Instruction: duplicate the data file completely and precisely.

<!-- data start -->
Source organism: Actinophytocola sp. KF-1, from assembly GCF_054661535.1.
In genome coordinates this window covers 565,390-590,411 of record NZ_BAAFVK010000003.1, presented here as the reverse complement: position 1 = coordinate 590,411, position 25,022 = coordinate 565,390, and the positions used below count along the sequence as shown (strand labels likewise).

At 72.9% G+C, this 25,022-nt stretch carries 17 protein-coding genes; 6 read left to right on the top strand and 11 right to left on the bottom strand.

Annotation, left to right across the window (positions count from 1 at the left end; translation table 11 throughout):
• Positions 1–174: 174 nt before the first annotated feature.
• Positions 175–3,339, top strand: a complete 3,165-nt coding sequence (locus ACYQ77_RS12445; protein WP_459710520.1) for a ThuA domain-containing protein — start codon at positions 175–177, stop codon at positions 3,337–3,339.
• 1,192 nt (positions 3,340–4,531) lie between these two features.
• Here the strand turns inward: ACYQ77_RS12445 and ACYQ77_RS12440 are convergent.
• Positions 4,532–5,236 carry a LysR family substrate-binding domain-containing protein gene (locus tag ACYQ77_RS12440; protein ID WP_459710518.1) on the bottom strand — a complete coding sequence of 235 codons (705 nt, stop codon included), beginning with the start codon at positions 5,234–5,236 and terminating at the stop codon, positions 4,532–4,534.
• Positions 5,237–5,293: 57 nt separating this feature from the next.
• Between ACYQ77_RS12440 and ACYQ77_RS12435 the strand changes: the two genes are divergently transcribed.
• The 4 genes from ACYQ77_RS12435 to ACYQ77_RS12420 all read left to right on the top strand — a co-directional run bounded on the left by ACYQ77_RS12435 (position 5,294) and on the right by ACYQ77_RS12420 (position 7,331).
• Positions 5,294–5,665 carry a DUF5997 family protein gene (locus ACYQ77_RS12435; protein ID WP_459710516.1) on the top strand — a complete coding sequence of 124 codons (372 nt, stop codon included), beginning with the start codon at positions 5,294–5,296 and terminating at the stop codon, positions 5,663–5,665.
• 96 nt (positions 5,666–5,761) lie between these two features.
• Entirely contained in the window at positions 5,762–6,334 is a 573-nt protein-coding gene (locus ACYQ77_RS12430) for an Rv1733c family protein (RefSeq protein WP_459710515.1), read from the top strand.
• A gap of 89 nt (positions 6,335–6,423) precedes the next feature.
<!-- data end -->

Source organism: Actinophytocola sp. KF-1, from assembly GCF_054661535.1.
In genome coordinates this window covers 565,390-590,411 of record NZ_BAAFVK010000003.1, presented here as the reverse complement: position 1 = coordinate 590,411, position 25,022 = coordinate 565,390, and the positions used below count along the sequence as shown (strand labels likewise).

At 72.9% G+C, this 25,022-nt stretch carries 17 protein-coding genes; 6 read left to right on the top strand and 11 right to left on the bottom strand.

Annotation, left to right across the window (positions count from 1 at the left end; translation table 11 throughout):
• Positions 1–174: 174 nt before the first annotated feature.
• Positions 175–3,339, top strand: a complete 3,165-nt coding sequence (locus ACYQ77_RS12445; protein WP_459710520.1) for a ThuA domain-containing protein — start codon at positions 175–177, stop codon at positions 3,337–3,339.
• 1,192 nt (positions 3,340–4,531) lie between these two features.
• Here the strand turns inward: ACYQ77_RS12445 and ACYQ77_RS12440 are convergent.
• Positions 4,532–5,236 carry a LysR family substrate-binding domain-containing protein gene (locus tag ACYQ77_RS12440; protein ID WP_459710518.1) on the bottom strand — a complete coding sequence of 235 codons (705 nt, stop codon included), beginning with the start codon at positions 5,234–5,236 and terminating at the stop codon, positions 4,532–4,534.
• Positions 5,237–5,293: 57 nt separating this feature from the next.
• Between ACYQ77_RS12440 and ACYQ77_RS12435 the strand changes: the two genes are divergently transcribed.
• The 4 genes from ACYQ77_RS12435 to ACYQ77_RS12420 all read left to right on the top strand — a co-directional run bounded on the left by ACYQ77_RS12435 (position 5,294) and on the right by ACYQ77_RS12420 (position 7,331).
• Positions 5,294–5,665 carry a DUF5997 family protein gene (locus ACYQ77_RS12435; protein ID WP_459710516.1) on the top strand — a complete coding sequence of 124 codons (372 nt, stop codon included), beginning with the start codon at positions 5,294–5,296 and terminating at the stop codon, positions 5,663–5,665.
• 96 nt (positions 5,666–5,761) lie between these two features.
• Entirely contained in the window at positions 5,762–6,334 is a 573-nt protein-coding gene (locus ACYQ77_RS12430) for an Rv1733c family protein (RefSeq protein WP_459710515.1), read from the top strand.
• A gap of 89 nt (positions 6,335–6,423) precedes the next feature.